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Ninjabear
10-01-2011, 07:17 PM
I've looked at many defintions online but still am a bit confused by the term tendering.. Are there anyone who can clear up the definition for me?

As far as I'm aware tendering is some business who makes a secure environment for contractors, suppliers etc.

It's a system that contains documentations about bids,prices etc on a work or product. The system is secured and all the documentation remains private. Businesses cannot tell what other business are bidding at.

At the end of the bid . The business who owns the product chooses the best price from all the bids made by other business.

Billy T
10-01-2011, 07:48 PM
As far as I'm aware tendering is some business who makes a secure environment for contractors, suppliers etc.

Anything but I'm afraid. Tendering is not a business, it is a process used by businesses to choose suppliers of goods and/or services or to dispose of unwanted goods or surplus stock etc. It does not make a secure environment because if you price too low you can end up with a negative income at the end and you can't argue, that is the price you quoted. because of this, Tenders often include escalation clauses to cover cost increases due to circumstances beyond the tenderer's control.

In the example you appear to be thinking of though, you would be putting in a sealed bid to buy whatever they are offering, and at a particular price of your choosing. You buy the product or whatever "as inspected" and for used goods there is no guarantee. Quite often surplus new stock is sold by tender and again there may be no guarantee.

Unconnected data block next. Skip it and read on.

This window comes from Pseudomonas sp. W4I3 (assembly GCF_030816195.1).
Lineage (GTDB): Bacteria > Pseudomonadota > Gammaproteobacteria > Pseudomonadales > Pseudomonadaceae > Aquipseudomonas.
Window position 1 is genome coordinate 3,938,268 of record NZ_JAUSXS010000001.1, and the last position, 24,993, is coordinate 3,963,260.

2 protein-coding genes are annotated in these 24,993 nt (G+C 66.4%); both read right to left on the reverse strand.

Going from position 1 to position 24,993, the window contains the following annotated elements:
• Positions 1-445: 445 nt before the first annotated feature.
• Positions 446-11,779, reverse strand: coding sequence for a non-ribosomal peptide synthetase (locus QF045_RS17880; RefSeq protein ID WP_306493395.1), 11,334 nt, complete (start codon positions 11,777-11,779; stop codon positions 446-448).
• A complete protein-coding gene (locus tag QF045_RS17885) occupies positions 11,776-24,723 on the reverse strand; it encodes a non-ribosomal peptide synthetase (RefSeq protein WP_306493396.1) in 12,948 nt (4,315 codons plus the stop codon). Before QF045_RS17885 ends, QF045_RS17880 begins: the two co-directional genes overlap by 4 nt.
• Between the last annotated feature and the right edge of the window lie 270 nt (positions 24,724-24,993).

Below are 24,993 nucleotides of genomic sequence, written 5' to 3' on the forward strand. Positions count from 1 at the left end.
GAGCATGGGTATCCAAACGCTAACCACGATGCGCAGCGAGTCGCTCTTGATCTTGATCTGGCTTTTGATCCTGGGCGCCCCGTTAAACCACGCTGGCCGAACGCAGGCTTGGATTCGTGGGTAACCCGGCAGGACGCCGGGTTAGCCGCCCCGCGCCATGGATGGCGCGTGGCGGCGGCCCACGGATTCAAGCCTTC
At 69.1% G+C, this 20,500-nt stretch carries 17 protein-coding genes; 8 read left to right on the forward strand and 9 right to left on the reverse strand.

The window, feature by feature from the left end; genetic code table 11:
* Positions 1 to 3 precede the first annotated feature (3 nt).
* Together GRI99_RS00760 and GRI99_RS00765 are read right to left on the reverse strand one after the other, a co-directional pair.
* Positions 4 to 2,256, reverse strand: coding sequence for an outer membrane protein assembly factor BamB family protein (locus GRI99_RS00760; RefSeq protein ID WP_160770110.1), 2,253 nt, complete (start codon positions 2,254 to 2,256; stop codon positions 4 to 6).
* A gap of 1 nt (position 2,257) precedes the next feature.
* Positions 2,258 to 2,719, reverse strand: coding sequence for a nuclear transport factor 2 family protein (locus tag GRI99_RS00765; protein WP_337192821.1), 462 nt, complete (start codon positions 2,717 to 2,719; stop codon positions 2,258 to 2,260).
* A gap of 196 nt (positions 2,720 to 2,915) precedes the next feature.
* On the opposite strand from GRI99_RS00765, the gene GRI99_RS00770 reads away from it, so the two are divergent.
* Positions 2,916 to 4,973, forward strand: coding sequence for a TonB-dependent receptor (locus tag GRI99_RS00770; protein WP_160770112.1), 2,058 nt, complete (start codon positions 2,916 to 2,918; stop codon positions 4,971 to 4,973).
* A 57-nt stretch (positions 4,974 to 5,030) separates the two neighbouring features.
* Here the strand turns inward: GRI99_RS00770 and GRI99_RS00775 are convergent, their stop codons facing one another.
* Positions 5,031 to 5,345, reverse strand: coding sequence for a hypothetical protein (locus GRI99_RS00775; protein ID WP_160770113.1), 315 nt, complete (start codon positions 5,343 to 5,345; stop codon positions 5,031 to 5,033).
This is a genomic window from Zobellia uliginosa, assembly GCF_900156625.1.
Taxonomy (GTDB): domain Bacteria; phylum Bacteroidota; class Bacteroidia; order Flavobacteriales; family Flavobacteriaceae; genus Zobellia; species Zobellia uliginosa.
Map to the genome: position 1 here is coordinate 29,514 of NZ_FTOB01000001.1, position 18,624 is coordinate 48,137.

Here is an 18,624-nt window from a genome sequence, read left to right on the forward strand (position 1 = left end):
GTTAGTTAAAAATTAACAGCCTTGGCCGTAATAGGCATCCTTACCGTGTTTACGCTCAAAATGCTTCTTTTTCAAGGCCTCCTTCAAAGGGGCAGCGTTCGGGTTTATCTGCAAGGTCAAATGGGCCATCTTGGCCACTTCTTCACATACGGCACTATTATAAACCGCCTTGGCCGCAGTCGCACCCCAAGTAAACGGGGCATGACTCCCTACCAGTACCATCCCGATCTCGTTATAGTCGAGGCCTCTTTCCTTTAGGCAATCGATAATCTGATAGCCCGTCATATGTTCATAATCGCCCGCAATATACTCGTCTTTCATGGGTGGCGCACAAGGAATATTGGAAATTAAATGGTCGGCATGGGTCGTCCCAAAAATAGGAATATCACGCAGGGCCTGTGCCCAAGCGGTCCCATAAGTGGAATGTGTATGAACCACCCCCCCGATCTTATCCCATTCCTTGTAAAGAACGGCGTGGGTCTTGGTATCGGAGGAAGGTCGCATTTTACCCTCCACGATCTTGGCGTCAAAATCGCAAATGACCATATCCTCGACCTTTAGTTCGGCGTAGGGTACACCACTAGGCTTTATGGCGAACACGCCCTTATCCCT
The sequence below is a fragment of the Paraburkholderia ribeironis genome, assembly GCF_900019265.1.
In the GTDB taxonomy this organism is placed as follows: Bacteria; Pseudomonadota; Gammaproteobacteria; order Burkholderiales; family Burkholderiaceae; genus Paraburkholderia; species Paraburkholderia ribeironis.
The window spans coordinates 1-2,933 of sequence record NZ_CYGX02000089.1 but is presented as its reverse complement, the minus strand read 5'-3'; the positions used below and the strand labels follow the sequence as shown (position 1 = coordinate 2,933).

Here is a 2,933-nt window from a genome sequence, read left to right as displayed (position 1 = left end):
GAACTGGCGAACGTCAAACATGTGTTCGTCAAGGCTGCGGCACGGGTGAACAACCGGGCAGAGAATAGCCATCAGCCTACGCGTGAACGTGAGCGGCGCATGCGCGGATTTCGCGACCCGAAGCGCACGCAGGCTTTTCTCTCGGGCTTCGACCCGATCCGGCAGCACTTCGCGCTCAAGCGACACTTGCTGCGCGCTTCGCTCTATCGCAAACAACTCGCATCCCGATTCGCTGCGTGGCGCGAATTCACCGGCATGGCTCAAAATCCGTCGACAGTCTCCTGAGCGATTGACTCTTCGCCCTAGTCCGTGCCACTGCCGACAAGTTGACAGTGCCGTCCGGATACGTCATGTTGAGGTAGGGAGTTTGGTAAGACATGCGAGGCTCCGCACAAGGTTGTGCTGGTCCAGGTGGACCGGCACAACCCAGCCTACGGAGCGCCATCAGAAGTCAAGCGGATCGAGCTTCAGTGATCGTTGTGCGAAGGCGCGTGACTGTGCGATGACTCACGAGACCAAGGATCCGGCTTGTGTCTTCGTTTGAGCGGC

Tenders for services are not won on price alone. Experience and reputation can also be significant factors. You will often see the caveat "Highest or any tender not necessarily accepted", which basically means that the person advertising the tender has a good idea of what mix they want and price is not everything.

To bid on a tender request (wich is in some aspects similar to an auction) you have to obtain the tender documents, see if the job is within your experience, capabilities and resources, or the product or goods are suitable for your purposes, whether the items to be supplied are accessible to you at a competitive price, work out what your costs will be and the margin you want, add a percentage for unexpected complications or delays then submit your price.

That is the bare bones only, there can be a lot more to it than that.

Cheers

Billy 8-{)

george12
10-01-2011, 07:49 PM
Tendering is, as you say, a process in which something is for sale or offer, offers (tenders) are placed by those who are competing to be chosen, and the issuer of the tender chooses one.

Nobody making an offer knows what the other offers are.

This can be for sale or purchase. For example, two rather different scenarios are (1) a product for sale (eg used goods), where potential buyers make offers and one is chosen, or (2) a service to be rendered (eg an information system to be developed), where the potential service providers are the ones making the offers, and the customer chooses.

I don't know exactly what E-Tender means (apart from the obvious) - more context may be needed.

Ninjabear
10-01-2011, 08:38 PM
Thanks for the explanation guys

somebody
10-01-2011, 08:57 PM
Here's an example of an E-Tendering "system":

http://gets.govt.nz/default.aspx?show=HomePage